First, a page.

Coat provides warmth, jobs to Detroit's homeless

CNN Hero Veronika Scott
CNN Hero Veronika Scott

    JUST WATCHED

    CNN Hero Veronika Scott

MUST WATCH

CNN Hero Veronika Scott 02:16

Story highlights

  • Veronika Scott's professor challenged her to design something to fill a need in Detroit
  • She created coats that converted to sleeping bags and knapsacks
  • Today, she runs a nonprofit that employs 22 formerly homeless parents

Do you know someone who is making a difference in your community? Nominate them to be a CNN Hero.

Detroit (CNN)Six years ago, Veronika Scott accepted a challenge from her college professor: Design something to "fill a need" in Detroit.

Scott, an art student, found her inspiration on the streets.
    "In Detroit, there's this large homeless population, and they kind of just disappear into the landscape," Scott said. "I wanted to design for this whole population of people that we just don't see."
    In 2010, Scott created a fully insulated, waterproof jacket that converts into a sleeping bag and knapsack. She called it the EMPWR coat.
    'If it weren't for this coat, I wouldn't have made it'
    cnnheroes scott extra_00013308

      JUST WATCHED

      'If it weren't for this coat, I wouldn't have made it'

    MUST WATCH

    'If it weren't for this coat, I wouldn't have made it' 02:34
    "So many people on the streets are wearing somebody else's trash," said Scott, now 26. "The coat itself was meant to offer people warmth...but also to give them a little bit of pride."
    But Scott's work was far from finished. As she handed out the coats one day, a woman in a shelter shouted, "We don't need coats. We need jobs."
    Today, Scott and her nonprofit, the Empowerment Plan, hire homeless individuals from local shelters to help manufacture the coats. Employees receive training and other support services to help them get their lives back on track.
    Since 2012, the group has made and distributed more than 15,000 free coats for the homeless nationwide and around the world.
    CNN's Marissa Calhoun spoke with Scott about her work. Below is an edited version of their conversation.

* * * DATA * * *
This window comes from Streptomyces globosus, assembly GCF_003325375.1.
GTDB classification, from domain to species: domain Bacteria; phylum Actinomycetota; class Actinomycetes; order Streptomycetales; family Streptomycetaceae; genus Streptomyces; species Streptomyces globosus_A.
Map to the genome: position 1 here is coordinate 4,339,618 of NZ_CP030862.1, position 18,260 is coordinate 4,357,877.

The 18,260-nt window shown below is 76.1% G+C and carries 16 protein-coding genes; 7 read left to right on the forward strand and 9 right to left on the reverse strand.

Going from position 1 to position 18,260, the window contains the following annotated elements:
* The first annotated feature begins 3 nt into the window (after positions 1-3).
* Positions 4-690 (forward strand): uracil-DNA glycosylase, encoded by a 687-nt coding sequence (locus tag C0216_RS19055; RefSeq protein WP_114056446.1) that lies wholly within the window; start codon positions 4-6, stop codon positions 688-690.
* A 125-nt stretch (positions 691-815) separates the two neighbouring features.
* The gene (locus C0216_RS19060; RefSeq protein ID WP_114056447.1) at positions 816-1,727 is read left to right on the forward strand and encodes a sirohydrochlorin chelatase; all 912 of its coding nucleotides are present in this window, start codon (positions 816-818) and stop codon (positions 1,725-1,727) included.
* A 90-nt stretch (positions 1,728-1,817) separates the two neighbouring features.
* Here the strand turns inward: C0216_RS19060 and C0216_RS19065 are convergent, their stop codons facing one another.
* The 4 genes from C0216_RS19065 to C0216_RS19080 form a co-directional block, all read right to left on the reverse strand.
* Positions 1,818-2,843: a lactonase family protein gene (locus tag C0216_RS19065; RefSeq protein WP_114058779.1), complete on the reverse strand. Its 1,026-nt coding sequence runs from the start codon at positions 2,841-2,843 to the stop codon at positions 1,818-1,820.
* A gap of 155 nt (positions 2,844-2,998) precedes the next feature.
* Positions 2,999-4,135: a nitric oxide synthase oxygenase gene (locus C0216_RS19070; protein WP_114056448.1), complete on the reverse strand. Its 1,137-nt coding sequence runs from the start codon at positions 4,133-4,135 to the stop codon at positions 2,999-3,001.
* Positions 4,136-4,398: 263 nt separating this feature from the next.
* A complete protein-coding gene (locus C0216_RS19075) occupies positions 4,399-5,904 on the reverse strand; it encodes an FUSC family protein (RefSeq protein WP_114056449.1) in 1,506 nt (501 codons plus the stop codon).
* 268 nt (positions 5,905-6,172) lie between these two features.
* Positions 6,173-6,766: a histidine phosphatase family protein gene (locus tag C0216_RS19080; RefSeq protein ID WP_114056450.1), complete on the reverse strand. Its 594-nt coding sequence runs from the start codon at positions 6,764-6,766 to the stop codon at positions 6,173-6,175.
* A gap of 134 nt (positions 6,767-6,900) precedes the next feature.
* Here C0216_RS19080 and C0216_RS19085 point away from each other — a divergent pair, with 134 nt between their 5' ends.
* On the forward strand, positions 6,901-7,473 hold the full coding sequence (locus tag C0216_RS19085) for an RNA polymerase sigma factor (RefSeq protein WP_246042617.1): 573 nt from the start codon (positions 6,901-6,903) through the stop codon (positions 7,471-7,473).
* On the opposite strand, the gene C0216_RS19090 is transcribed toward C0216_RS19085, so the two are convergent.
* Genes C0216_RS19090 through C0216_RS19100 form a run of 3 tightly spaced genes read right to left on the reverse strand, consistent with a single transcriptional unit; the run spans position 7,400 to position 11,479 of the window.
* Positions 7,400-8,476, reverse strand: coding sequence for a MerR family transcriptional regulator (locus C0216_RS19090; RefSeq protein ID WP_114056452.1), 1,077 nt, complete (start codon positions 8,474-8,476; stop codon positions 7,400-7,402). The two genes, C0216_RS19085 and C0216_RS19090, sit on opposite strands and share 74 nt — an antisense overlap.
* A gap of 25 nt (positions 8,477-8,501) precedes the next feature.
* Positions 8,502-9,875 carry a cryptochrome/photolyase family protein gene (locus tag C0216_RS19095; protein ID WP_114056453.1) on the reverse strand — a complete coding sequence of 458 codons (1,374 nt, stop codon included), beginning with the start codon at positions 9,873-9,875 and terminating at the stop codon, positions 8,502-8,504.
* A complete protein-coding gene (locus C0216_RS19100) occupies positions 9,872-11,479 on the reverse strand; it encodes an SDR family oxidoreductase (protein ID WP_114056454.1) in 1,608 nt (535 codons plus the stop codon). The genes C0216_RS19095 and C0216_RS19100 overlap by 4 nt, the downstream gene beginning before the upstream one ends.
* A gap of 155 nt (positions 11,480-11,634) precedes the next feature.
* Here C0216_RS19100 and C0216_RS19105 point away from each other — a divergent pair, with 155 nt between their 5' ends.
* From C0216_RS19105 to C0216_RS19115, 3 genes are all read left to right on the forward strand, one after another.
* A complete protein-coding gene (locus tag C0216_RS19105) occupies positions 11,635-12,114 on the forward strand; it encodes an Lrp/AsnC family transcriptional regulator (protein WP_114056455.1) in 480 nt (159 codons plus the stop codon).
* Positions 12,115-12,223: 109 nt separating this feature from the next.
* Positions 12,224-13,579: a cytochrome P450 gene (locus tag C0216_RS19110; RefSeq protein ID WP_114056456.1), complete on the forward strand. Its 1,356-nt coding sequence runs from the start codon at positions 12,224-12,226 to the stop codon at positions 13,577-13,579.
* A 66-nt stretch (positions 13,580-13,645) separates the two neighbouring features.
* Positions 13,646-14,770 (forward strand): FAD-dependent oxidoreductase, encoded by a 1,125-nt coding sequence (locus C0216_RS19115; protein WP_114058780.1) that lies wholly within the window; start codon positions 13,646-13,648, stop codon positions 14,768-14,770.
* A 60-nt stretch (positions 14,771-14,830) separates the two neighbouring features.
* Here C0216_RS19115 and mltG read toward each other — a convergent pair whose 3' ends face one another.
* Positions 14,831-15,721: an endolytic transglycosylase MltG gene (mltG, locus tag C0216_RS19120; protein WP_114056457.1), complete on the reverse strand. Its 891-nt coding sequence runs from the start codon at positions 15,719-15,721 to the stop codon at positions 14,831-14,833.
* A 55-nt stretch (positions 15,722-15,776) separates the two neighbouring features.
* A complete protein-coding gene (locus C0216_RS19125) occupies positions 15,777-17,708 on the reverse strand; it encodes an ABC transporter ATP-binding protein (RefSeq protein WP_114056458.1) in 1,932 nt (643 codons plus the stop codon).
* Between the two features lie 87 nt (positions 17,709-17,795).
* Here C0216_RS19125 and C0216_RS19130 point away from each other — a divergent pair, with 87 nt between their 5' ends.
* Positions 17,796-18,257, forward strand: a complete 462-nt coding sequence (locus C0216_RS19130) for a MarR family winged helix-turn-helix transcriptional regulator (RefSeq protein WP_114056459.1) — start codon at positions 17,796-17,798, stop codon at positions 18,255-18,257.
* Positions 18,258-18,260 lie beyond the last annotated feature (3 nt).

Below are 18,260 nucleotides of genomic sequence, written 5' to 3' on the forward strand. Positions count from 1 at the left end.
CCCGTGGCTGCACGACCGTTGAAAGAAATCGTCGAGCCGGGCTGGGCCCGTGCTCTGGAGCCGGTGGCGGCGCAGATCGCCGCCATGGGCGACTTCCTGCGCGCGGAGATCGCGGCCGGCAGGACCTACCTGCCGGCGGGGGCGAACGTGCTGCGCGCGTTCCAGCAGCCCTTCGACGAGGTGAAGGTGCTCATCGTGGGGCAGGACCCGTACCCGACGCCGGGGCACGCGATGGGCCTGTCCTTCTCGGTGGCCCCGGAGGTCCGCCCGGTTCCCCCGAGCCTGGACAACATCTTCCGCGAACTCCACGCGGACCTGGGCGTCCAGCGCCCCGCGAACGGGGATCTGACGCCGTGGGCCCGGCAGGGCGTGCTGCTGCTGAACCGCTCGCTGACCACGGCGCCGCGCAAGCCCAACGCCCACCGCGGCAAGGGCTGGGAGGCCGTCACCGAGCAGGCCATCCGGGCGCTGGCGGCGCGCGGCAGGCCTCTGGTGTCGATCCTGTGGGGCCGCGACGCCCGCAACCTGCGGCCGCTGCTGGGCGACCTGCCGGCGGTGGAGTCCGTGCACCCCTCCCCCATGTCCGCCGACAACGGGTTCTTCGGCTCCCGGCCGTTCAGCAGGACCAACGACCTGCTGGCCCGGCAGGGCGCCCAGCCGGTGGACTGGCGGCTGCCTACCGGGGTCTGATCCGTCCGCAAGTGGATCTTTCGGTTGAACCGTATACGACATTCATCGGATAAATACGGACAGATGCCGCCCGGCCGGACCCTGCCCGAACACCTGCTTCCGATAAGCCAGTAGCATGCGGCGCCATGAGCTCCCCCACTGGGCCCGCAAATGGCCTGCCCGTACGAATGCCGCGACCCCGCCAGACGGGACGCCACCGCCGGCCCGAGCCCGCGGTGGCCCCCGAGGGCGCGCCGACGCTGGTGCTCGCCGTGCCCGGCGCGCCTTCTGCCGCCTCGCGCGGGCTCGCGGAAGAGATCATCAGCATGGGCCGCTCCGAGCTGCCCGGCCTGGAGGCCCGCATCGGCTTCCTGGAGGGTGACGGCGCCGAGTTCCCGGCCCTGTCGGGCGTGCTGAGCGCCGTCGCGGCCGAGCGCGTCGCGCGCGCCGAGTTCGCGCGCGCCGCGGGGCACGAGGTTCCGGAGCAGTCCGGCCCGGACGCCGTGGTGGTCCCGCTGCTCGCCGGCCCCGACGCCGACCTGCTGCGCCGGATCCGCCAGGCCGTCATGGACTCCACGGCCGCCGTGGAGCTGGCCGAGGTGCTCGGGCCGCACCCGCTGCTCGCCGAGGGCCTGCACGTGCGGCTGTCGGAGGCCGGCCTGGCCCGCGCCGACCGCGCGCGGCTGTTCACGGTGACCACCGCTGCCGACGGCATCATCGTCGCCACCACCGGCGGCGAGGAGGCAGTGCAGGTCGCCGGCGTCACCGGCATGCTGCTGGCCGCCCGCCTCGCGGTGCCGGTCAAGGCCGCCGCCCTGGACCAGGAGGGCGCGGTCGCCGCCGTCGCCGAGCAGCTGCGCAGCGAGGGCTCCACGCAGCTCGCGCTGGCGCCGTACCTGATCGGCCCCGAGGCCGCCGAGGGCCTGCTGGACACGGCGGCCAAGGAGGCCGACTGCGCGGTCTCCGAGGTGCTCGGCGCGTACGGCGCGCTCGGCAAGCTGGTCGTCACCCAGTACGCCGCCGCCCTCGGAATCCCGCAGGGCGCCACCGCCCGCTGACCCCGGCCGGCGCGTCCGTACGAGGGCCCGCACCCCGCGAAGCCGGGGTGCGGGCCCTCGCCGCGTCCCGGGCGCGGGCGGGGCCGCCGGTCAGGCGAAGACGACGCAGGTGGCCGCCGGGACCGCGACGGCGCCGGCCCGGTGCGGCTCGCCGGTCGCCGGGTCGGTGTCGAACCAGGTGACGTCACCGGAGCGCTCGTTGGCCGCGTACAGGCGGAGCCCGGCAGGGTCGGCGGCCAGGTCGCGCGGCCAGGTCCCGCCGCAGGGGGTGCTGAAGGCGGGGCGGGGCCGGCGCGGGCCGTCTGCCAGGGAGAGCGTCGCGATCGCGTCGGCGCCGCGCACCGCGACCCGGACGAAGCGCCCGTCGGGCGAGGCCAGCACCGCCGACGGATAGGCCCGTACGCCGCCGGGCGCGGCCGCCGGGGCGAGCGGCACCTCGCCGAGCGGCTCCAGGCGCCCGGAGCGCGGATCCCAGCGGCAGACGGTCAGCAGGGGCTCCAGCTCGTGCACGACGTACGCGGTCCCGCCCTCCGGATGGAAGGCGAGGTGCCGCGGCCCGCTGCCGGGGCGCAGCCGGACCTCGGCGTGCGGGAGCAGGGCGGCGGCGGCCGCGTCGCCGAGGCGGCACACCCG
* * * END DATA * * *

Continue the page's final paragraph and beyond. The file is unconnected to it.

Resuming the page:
CNN: You started your nonprofit right after graduating college. How did people react?
    Scott: I was surprised by the fact that everybody told me I was going to fail because I wanted to go into shelters and hire people. One person said, point blank: "You're never going to get a homeless person to make a peanut butter and jelly sandwich, let alone a coat." And for me, that was the most shocking thing because that's not true at all.
    Today, Empowerment Plan employs 22 previously homeless parents. And (they) are absolutely, mind-blowingly amazing. So if there was a weak point in my business plan, it sure as hell wasn't me employing them.
    For us, it's about showing employers that the people we hire aren't just good for us, they are an asset to any company—it's just about looking beyond what's on paper.
    Veronica Scott's nonprofit hires homeless individuals from local shelters to help manufacture the coats.
    CNN: How do you find them?
    Scott: It all starts with going into the shelters and saying, "We have this job opportunity." And then from there we have a very rigorous three-part interview process to identify who's going to succeed here.
    We look for people that are going to make the culture better, people that are going to invest in the organization and take ownership of it. It's a big deal to us to find the right individuals. What it really comes down to is motivation—that the biggest motivating factor and what gets people up in the morning isn't just getting a paycheck, but creating that better life for their family.
    We're (also) bridging that gap between the shelter and being financially independent and stable. We shut down our production day at 3 o'clock and allow our employees to stay on the clock, so they are earning an income while they study for their GED, take financial literacy classes or participate in leadership development.
    CNN: The decision to hire parents is very personal for you.
    Scott: Growing up, both my parents struggled with unemployment and addiction. We were constantly moving around. When you're raised in someone else's rock bottom, it shapes how you look at the world. For me, it was really difficult. I wanted to create an opportunity that I wish my parents had when I was a kid.
    On average, for every one person we hire, they have two to three kids. We hope that this changes the trajectory of how those children are raised. If your parent isn't stressed about money because they are employed and they can provide consistency for you, that has a huge impact. This opportunity doesn't just help the parents, it pulls their kids out of that situation, too.
    CNN: Beyond your initial idea, how has the city of Detroit influenced your work?
    Scott: My grandparents are from Detroit. My great-grandparents are from Detroit. So coming here to go to college had a lot of meaning.
    When I first started Empowerment Plan, this community was there to support me in doing this, helping me craft something from nothing. It was amazing how individuals in this area that are chronically homeless were helping me create something to fill a need they have—all the way to giant corporations here that normally would not pay attention to a design student with an idea about making coats.
    There's this whole community that has been here from the beginning that wants to see it succeed because they've weathered all of the storms that this city has gone through.
    Want to get involved? Check out the Empowerment Plan website at www.empowermentplan.org and see how to help.
    You can make a donation right now to the Empowerment Plan. Just click the CrowdRise widget below!